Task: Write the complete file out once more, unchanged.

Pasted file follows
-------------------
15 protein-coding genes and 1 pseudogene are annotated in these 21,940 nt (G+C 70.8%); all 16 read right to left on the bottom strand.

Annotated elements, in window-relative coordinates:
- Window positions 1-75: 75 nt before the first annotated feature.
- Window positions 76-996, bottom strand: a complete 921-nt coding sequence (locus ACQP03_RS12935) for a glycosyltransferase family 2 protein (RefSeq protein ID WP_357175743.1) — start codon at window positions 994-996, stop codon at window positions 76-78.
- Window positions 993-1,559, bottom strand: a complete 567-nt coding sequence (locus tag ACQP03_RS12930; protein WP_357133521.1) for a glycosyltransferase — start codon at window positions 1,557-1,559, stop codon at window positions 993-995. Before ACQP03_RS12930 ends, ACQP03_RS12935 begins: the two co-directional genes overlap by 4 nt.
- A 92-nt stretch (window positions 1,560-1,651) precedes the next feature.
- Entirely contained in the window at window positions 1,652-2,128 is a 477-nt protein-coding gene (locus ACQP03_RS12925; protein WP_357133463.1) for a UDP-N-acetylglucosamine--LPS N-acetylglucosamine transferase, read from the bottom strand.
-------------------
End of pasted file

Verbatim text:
15 protein-coding genes and 1 pseudogene are annotated in these 21,940 nt (G+C 70.8%); all 16 read right to left on the bottom strand.

Annotated elements, in window-relative coordinates:
- Window positions 1-75: 75 nt before the first annotated feature.
- Window positions 76-996, bottom strand: a complete 921-nt coding sequence (locus ACQP03_RS12935) for a glycosyltransferase family 2 protein (RefSeq protein ID WP_357175743.1) — start codon at window positions 994-996, stop codon at window positions 76-78.
- Window positions 993-1,559, bottom strand: a complete 567-nt coding sequence (locus tag ACQP03_RS12930; protein WP_357133521.1) for a glycosyltransferase — start codon at window positions 1,557-1,559, stop codon at window positions 993-995. Before ACQP03_RS12930 ends, ACQP03_RS12935 begins: the two co-directional genes overlap by 4 nt.
- A 92-nt stretch (window positions 1,560-1,651) precedes the next feature.
- Entirely contained in the window at window positions 1,652-2,128 is a 477-nt protein-coding gene (locus ACQP03_RS12925; protein WP_357133463.1) for a UDP-N-acetylglucosamine--LPS N-acetylglucosamine transferase, read from the bottom strand.